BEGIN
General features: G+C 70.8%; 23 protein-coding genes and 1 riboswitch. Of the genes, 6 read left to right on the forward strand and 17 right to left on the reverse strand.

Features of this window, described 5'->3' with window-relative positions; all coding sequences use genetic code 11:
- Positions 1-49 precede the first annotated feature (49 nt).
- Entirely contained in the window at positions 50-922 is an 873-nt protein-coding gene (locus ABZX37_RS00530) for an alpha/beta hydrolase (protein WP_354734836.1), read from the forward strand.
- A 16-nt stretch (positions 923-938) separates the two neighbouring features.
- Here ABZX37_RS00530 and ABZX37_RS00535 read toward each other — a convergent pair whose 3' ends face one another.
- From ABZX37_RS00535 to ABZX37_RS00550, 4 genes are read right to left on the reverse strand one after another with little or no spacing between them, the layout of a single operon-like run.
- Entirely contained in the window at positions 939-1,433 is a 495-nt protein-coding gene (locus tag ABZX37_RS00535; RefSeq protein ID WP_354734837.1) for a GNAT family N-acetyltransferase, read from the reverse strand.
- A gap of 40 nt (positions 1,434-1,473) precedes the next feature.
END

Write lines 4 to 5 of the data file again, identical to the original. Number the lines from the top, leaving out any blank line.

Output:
- Entirely contained in the window at positions 50-922 is an 873-nt protein-coding gene (locus ABZX37_RS00530) for an alpha/beta hydrolase (protein WP_354734836.1), read from the forward strand.
- A 16-nt stretch (positions 923-938) separates the two neighbouring features.